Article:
Remove food grinder attachment. Attach bowl and flat beater. Add two tablespoons lime juice, two teaspoons salt and one teaspoon sugar to bowl. Turn to Stir speed and blend mixture, about 30 seconds. Transfer mixture to display container and garnish with cilantro sprig. Display with tortilla chips.
Cranberry Apple Relish
What you will need:
Medium mixing bowl
4 medium Granny Smith apples with skin, cored
2 naval oranges with skin
2 packages (12 ounces each) fresh cranberries, partially frozen
3 cups sugar, divided
½ cup Grand Marnier or Triple Sec, divided
Cut apples and oranges into approximately one-inch pieces. Place in bowl and set aside. Assemble food grinder with coarse grinding plate and attach to mixer. Turn to Speed 4 and grind one package cranberries, and half of apples and oranges into mixer bowl.
Attach bowl with ground fruit and flat beater to mixer. Add 1 ½ cups sugar and ¼ cup liqueur to bowl. Turn to Stir speed and mix for one minute, or until well blended. Transfer mixture to display bowl and garnish with mint sprig.
MAKE USE OF YOUR KITCHENAID'S 13-CUP FOOD PROCESSOR
What you will need:
1 package quick-rise active dry yeast
1 cup warm water (105-115 degrees F)
1 teaspoon sugar
2 ¾ cups bread flour
1 teaspoon salt
1 tablespoon olive oil
2 ounces Parmesan cheese
1 package (8 ounces) Mozzarella cheese
1 package (8 ounces) provolone cheese
1 small stick pepperoni
1 small zucchini, trimmed
1 small green pepper or red pepper, seeded and cut in half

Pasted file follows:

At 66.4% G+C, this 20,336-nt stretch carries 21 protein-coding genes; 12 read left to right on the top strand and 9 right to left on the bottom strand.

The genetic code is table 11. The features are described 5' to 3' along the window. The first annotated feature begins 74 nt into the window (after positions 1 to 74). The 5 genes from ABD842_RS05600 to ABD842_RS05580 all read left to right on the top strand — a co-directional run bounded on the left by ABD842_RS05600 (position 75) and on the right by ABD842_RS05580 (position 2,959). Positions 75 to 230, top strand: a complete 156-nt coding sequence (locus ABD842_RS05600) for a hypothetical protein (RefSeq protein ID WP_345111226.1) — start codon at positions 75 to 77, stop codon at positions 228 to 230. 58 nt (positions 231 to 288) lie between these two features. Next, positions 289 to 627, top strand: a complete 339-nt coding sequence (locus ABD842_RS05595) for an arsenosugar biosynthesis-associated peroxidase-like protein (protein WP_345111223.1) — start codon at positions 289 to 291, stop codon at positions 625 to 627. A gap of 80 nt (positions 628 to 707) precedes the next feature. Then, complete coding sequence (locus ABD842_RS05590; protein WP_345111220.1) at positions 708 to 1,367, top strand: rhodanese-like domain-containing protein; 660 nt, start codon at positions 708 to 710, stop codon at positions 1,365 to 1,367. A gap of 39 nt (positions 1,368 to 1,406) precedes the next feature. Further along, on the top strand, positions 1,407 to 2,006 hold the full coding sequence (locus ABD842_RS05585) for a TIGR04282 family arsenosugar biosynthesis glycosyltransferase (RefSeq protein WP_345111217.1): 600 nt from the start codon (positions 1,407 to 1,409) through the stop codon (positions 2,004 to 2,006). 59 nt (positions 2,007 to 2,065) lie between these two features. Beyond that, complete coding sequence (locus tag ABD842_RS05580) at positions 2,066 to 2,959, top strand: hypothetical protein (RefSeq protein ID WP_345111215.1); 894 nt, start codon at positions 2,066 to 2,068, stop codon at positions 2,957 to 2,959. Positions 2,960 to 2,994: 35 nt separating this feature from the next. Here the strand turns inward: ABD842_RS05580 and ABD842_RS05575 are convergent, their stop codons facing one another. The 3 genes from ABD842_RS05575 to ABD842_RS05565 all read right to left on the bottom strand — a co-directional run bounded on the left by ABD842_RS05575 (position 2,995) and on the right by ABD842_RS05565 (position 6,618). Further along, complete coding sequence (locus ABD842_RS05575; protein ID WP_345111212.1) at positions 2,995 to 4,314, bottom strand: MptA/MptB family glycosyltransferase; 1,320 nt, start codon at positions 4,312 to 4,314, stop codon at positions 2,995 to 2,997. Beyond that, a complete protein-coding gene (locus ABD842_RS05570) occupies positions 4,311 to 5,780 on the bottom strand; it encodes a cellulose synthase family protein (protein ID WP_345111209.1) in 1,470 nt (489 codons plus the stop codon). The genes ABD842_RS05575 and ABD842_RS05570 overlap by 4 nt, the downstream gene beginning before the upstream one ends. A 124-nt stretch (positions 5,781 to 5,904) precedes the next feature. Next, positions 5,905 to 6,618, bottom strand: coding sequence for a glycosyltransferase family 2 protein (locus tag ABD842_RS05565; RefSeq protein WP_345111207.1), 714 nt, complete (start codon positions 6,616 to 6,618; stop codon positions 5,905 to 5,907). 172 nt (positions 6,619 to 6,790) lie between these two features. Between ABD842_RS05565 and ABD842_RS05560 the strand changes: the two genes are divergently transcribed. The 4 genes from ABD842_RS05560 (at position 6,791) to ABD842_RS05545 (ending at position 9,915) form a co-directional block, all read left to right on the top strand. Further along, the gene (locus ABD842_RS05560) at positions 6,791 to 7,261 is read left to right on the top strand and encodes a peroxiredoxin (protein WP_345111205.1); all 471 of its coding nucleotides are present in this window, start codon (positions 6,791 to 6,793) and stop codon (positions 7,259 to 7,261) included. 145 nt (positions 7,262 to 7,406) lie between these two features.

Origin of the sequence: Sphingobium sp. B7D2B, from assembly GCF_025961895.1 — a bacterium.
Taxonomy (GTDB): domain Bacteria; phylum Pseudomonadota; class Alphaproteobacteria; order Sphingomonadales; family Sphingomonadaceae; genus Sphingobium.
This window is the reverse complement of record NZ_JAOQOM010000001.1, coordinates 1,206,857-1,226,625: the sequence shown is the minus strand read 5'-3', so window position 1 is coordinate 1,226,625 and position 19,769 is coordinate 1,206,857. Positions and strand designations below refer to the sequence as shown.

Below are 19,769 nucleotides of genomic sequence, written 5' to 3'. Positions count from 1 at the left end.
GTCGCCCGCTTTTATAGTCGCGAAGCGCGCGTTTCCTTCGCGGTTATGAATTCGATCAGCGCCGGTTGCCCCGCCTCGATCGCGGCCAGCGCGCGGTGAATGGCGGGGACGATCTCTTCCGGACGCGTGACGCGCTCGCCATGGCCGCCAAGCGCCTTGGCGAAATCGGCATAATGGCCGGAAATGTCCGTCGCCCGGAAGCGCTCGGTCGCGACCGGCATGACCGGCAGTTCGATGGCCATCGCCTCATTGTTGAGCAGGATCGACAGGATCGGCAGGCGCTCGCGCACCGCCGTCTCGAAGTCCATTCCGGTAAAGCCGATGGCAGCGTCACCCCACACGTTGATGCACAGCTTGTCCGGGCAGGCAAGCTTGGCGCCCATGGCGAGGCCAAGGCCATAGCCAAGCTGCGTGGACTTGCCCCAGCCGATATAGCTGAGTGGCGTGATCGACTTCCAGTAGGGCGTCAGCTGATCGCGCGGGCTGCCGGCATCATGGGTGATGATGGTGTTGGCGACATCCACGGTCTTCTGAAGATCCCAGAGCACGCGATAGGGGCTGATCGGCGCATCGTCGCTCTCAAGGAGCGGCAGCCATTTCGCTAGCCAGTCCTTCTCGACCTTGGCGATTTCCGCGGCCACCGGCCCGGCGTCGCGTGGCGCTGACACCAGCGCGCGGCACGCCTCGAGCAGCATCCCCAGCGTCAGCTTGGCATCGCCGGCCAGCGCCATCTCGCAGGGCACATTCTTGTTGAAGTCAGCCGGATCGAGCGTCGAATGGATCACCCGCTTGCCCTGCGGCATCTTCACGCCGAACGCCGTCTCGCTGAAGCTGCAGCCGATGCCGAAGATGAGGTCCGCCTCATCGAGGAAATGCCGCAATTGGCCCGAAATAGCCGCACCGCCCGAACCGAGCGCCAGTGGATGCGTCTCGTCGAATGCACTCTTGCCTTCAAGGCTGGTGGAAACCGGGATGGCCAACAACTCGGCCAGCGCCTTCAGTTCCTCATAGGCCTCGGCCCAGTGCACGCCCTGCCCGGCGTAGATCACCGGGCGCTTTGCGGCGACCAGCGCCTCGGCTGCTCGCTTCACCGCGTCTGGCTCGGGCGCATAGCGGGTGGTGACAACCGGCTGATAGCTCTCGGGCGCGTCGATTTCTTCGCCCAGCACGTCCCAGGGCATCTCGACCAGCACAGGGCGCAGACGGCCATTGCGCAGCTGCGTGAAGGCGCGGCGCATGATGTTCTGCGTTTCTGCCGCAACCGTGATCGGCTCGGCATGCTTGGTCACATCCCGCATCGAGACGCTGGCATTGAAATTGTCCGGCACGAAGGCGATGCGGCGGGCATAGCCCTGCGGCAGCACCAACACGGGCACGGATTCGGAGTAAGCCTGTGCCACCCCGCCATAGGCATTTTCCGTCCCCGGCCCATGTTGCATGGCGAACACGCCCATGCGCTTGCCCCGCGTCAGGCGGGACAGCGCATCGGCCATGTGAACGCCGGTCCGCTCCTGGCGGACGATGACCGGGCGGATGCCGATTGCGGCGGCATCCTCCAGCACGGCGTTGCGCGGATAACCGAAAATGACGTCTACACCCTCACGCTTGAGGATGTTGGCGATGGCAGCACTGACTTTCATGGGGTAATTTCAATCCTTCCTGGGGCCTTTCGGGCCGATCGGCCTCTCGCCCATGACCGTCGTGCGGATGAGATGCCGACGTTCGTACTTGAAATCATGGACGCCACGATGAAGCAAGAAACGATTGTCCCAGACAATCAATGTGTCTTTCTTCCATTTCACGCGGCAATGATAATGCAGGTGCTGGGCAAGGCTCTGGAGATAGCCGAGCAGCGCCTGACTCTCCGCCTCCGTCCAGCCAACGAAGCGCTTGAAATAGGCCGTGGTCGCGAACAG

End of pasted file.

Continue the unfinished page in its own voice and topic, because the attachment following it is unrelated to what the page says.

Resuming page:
1 small sweet onion, halved
3 Roma tomatoes
½ cup coarsely chopped or chiffonade-cut basil leaves
Garlic and sea salt grinder
To make dough, dissolve yeast in warm water with a pinch of sugar. Let stand five minutes. Position dough blade in work bowl. Add remaining sugar, bread flour and salt, to bowl. Pulse one or two times to mix. With processor running, slowly pour dissolved yeast mixture and olive oil through feed tube. Continue processing until dough forms a ball, about 45 seconds to one minute. Dough will be slightly sticky.
Place dough in greased bowl, turning to grease top. Cover and let rise in warm place, until doubled in bulk, about 20 to 30 minutes. Prepare toppings while dough is rising.
For toppings, position shredding disc in food processor. Process Parmesan cheese. Remove cheese to small bowl and set aside. Using shredding disc, process Mozzarella and provolone cheese. Remove cheeses to display platter and set aside. Exchange shredding disc for slicing disc. Set on Thin (1MM). Slice pepperoni, zucchini, peppers, onion and tomatoes. Remove each vegetable after slicing and place on platter with cheese to display until ready to assemble pizzas.
Preheat countertop oven to 425 degrees F. Punch dough down and divide into eight pieces. Flatten each piece slightly and lightly flour on both sides. Roll with rolling pin to form a circle about five to six-inches in diameter. Repeat with another piece of dough.
Place dough circles side by side on pizza screen. Top with cheeses and vegetable combinations. Season with garlic, sea salt and pepper. Sprinkle with basil and reserved Parmesan cheese. Bake at 425 degrees F for 10 to 12 minutes. Remove from oven and cool slightly on wire racks. Place on display platter. Repeat rolling dough and pizza assembly with remaining ingredients while first batch pizzas bake. Have second batch ready to bake as first batch is removed from oven. Repeat process.